• Heitmiller RF
      The left thoracoabdominal incision.
      • Heitmiller RF
      Results of standard left thoracoabdominal esophagogastrectomy.
      The left transthoracic approach for esophagogastric resection was popularized by Churchill and Sweet at the Massachusetts General Hospital more than half a century ago.
      • Churchill ED
      • Sweet RH
      Transthoracic resection of tumors of the stomach and esophagus.
      This approach accommodated the creation of an endothoracic esophagogastric anastomosis below the aortic arch; supra-aortic esophageal anastomosis was also possible but required making a second chest entry at the fourth intercostal space.
      • Mathisen DJ
      Thoracoabdominal esophagectomy for cancer of the gastroesophageal junction.
      Increasing experience with esophageal resection for carcinoma has led most surgeons to perform subtotal esophagectomy with cervical esophagogastric anastomosis. The advantages of subtotal esophagectomy for cancer include a higher likelihood of a tumor-free esophageal margin, a better functional result regarding the ease of swallowing and less tendency to gastroesophageal reflux, a lower risk of septic complications with an anastomotic leak, and the placement of the anastomosis remote from mediastinal lymph node stations when postoperative adjuvant radiotherapy is necessary. Matthews and Steel popularized the combination of left thoracolaparotomy incision combined with left neck incision for subtotal esophagectomy with cervical anastomosis.
      • Matthews HR
      • Steel A
      Left-sided subtotal oesophagectomy for carcinoma.
      The left thoracoabdominal incision provides superb exposure for esophagogastrectomy, allows en bloc dissection, and permits the very precise placement of the gastric conduit. The conduit can be carefully checked simultaneously in the chest and abdomen, and can be sutured to the pleura and peritoneum to minimize the chance of torsion or tension. Another practical advantage of this approach for esophageal resection is the single positioning and sterile field necessary to accomplish the entire operative procedure. The advantage of excellent simultaneous exposure in the abdomen and chest is also extremely useful during reoperative antireflux surgery,
      • Legare JF
      • Henteleff HJ
      • Casson AG
      Results of Collis gastroplasty and selective fundoplication, using a left thoracoabdominal approach, for failed antireflux surgery.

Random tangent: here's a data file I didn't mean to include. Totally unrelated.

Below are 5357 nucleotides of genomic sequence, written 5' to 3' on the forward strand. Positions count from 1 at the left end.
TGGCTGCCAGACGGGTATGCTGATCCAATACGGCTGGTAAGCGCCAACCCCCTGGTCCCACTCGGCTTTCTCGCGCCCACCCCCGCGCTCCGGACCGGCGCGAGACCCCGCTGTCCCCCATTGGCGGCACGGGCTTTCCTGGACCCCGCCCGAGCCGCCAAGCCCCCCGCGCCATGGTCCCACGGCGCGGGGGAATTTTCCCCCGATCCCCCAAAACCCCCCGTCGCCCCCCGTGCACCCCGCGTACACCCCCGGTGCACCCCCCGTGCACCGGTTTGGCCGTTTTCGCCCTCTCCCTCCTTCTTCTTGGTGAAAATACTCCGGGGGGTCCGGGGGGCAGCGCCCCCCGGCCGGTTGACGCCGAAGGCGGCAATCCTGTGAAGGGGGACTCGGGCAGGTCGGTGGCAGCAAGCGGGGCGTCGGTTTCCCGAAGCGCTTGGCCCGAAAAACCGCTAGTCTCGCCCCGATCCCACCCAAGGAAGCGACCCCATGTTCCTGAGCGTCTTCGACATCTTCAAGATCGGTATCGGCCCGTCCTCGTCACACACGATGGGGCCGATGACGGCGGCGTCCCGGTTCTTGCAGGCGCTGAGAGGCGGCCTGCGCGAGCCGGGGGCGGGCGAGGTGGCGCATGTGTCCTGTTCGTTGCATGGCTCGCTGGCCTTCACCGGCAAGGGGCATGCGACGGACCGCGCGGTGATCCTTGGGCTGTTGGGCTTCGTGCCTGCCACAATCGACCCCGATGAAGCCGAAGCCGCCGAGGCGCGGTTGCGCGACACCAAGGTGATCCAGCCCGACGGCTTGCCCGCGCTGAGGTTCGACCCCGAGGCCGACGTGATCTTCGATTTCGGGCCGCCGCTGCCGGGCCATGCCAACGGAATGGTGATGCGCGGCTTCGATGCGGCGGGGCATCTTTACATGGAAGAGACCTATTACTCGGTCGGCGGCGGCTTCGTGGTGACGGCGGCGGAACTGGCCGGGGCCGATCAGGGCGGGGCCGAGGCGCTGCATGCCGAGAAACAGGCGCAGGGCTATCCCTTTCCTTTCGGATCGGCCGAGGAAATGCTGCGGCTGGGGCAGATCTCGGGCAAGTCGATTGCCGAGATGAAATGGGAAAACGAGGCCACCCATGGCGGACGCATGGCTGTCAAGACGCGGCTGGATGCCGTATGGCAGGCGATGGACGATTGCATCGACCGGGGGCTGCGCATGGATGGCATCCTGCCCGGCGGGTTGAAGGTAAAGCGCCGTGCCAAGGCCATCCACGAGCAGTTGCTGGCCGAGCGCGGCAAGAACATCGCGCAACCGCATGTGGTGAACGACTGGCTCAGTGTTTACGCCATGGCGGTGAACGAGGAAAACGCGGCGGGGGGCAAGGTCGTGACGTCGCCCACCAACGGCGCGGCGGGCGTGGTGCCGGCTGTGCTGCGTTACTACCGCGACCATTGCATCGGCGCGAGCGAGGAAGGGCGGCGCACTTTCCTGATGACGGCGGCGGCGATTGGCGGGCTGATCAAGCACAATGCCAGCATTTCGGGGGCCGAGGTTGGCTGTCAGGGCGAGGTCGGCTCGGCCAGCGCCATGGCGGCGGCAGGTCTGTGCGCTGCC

and in total gastrectomy, where a Roux-en-Y jejunal limb originates within the abdomen but passes through the esophageal hiatus for anastomosis with the distal esophagus in the lower mediastinum.
      A notable drawback of the thoracoabdominal incision is postoperative pain. The consequences of severe, incisional pain include lower lobe atelectasis and, less frequently, pneumonia. The liberal use of thoracic epidural catheters, along with retention of these catheters for up to 5 days postoperatively, has made the control of early perioperative pain in these patients much more straightforward. Other problems resulting from this incision relate to the division of the diaphragm. The potential impairment of postoperative diaphragmatic function can be minimized by keeping the phrenotomy confined to the periphery, staying within approximately one inch of the chest wall attachment. Another potential complication is delayed herniation of abdominal viscera through the site of prior diaphragm division. Once again, paying careful attention to technical detail during the closure of the diaphragm, as previously mentioned, minimizes the potential for this problem. Finally, a troublesome chrondritis at the site of division of the costal arch will develop in a small minority of patients. However, this is especially problematic if associated with suppuration, in which case reoperation for débridement and excision of infected cartilage becomes mandatory.
      For these reasons, the author confines the use of the left thoracoabdominal incision to those selected cases in which simultaneous, extensive exposure is necessary within the chest and abdomen. It is the author's incision of choice for total gastrectomy. It is also the most reliable approach for reoperative antireflux surgery when thoracotomy and phrenotomy are insufficient, and for complex reoperations aimed at restoring esophageal-gastric continuity after catastrophic complications from prior surgery in this region.

      References

        • Heitmiller RF
        The left thoracoabdominal incision.
        Ann Thorac Surg. 1988; 46: 250-253
        • Heitmiller RF
        Results of standard left thoracoabdominal esophagogastrectomy.
        Semin Thorac Cardiovasc Surg. 1992; 4: 314-319
        • Churchill ED
        • Sweet RH
        Transthoracic resection of tumors of the stomach and esophagus.
        Ann Surg. 1942; 115: 892-902
        • Mathisen DJ
        Thoracoabdominal esophagectomy for cancer of the gastroesophageal junction.
        Oper Tech Thorac Cardiovasc Surg. 1999; 4: 186-196
        • Matthews HR
        • Steel A
        Left-sided subtotal oesophagectomy for carcinoma.
        Br J Surg. 1987; 74: 1115-1117
        • Legare JF
        • Henteleff HJ
        • Casson AG
        Results of Collis gastroplasty and selective fundoplication, using a left thoracoabdominal approach, for failed antireflux surgery.
        Eur J Cardiothorac Surg. 2002; 21: 534-540